On March 15, 2011, the District Court adopted in part the magistrate judge's recommendations.[1] The District Court required Lowe's to "pay Plaintiff [Mr. Thomas] all reasonable attorney's fees and expenses incurred in locating and deposing [the witness], including attorney's fees, transcription costs, court reporter fees, and other costs" and required Mr. Justice to provide the District Court by April 8, 2011, "documentation evidencing the fees, expenses, and costs incurred, associated with the discovery of [the witness]." The District Court gave Lowe's fourteen days thereafter "to file objections to the reasonableness of the fees and costs requested," after which the District Court would determine "the final amount of the monetary sanctions."

         Mr. Justice submitted a preliminary itemization by the initial deadline but obtained an extension of time and submitted the final itemization and fee petition ("Itemization") to the District Court on April 22, 2011. The Itemization included 288 entries for work and expenses incurred from January 9, 2009 to April 8, 2011, listed 371.5 hours of work attributed to three lawyers and four assistants, and sought $106, 302.00, which included more than $103, 000 in attorney's fees. Of the attorney hours, 325.5 were attributed to Mr. Justice and billed at the rate of $300 per hour. Only eleven hours were attributed to Mr. Kerschberg and billed at the rate of $90 per hour. Along with the Itemization, Mr. Justice submitted a written declaration attesting under penalty of perjury that he had maintained contemporaneous records of the work performed on the Thomas case and that the Itemization was true and correct.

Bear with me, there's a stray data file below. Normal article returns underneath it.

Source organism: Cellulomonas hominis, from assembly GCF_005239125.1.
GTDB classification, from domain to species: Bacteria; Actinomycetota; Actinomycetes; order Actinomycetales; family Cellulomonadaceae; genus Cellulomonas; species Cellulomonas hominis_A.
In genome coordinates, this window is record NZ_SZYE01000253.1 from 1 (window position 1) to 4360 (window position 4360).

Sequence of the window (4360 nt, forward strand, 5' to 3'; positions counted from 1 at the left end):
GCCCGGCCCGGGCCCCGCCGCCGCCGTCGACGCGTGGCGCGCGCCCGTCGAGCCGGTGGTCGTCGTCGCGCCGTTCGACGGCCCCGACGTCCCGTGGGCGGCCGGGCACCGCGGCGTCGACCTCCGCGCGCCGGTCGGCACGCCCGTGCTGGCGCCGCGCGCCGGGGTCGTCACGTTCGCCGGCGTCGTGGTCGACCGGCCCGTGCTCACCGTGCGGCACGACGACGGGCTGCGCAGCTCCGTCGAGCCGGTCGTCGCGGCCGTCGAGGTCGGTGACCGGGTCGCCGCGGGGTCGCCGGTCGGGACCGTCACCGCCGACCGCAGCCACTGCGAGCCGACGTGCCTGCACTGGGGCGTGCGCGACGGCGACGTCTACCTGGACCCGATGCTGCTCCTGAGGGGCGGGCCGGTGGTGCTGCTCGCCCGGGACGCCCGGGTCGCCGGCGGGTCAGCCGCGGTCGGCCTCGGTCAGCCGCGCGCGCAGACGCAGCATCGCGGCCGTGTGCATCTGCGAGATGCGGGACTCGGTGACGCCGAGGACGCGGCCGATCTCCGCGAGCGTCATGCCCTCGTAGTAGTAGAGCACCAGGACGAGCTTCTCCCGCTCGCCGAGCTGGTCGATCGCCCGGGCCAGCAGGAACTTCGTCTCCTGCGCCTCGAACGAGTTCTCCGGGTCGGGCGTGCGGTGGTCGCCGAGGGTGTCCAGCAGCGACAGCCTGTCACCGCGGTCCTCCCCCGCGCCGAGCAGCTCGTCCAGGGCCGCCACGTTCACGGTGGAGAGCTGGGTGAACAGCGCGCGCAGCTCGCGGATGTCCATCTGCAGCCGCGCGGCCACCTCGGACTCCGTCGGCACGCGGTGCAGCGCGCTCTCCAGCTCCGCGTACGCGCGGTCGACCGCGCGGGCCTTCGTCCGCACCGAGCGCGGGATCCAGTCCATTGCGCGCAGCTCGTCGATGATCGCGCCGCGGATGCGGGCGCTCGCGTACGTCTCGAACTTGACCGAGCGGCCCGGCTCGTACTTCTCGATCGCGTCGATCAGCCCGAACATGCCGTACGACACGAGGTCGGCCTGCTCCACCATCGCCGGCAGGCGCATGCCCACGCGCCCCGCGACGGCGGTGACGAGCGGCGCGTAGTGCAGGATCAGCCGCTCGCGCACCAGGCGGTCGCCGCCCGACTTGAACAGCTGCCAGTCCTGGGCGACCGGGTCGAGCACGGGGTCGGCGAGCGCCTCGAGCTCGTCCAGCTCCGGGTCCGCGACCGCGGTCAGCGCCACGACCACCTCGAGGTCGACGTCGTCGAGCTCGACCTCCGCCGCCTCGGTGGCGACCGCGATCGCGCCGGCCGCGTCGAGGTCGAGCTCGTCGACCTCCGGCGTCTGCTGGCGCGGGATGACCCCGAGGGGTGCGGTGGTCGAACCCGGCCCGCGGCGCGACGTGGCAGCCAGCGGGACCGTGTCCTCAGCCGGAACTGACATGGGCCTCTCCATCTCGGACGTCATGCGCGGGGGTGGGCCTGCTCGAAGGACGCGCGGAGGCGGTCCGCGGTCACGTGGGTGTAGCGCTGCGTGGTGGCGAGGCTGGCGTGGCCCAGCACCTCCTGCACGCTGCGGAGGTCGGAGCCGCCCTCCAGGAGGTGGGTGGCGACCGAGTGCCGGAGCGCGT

Questions were raised in the District Court about the Itemization, in part because several of the narrative entries purporting to describe Mr. Justice's work were identical, or nearly identical, to entries in the invoices Mr. Kerschberg had submitted to Mr. Justice's law firm from May to September 2009 describing Mr. Kerschberg's work.

         At a hearing in the District Court on February 17, 2012, Mr. Justice testified at length, as did several other witnesses. Upon considering the proof, the District Court suspended Mr. Justice from practicing law in the District Court for six months.[2] Mr. Justice appealed his suspension, but the United States Court of Appeals for the Sixth Circuit affirmed, and the United States Supreme Court denied his petition for writ of certiorari.

         While the federal proceedings were pending, a lawyer with whom Mr. Kerschberg had discussed the matter reported it to the Board. At Mr. Justice's request, the Board held its investigation in abeyance pending disposition of some of the federal proceedings. Eventually, the Board completed its investigation and filed a petition for discipline against Mr. Justice on September 25, 2013.[3] The Board alleged that Mr. Justice had violated RPC 1.5(a) (Fees), RPC 3.3(a)(1) (Candor Toward the Tribunal), RPC 3.4(b) (Fairness to Opposing Party and Counsel), and RPC 8.4(a), (b), (c), and (d) (Misconduct).

         The Hearing Panel convened from January 20-23, 2015. The Board presented no live witnesses. As for its claim that Mr. Justice violated RPC 1.5(a) by charging an unreasonable attorney fee, the Board presented the District Court's order and Mr. Justice's Itemization. The Board asserted that many of the entries in the Itemization were for work completely unrelated to locating and deposing the witness, such as: (1) attending the Tennessee Rule of Civil Procedure 26(f) discovery conference; (2) preparing the initial written discovery; (3) preparing an amended complaint; (4) meeting with his client; (5) reading hotel reservations; (6) researching electronic filing rules; (7) talking with the clerk's office about electronic filings; (8) practicing a motion argument in front of his paralegal; (9) locating an expert witness; and (10) workshopping the case at the American Association for Justice Deposition College.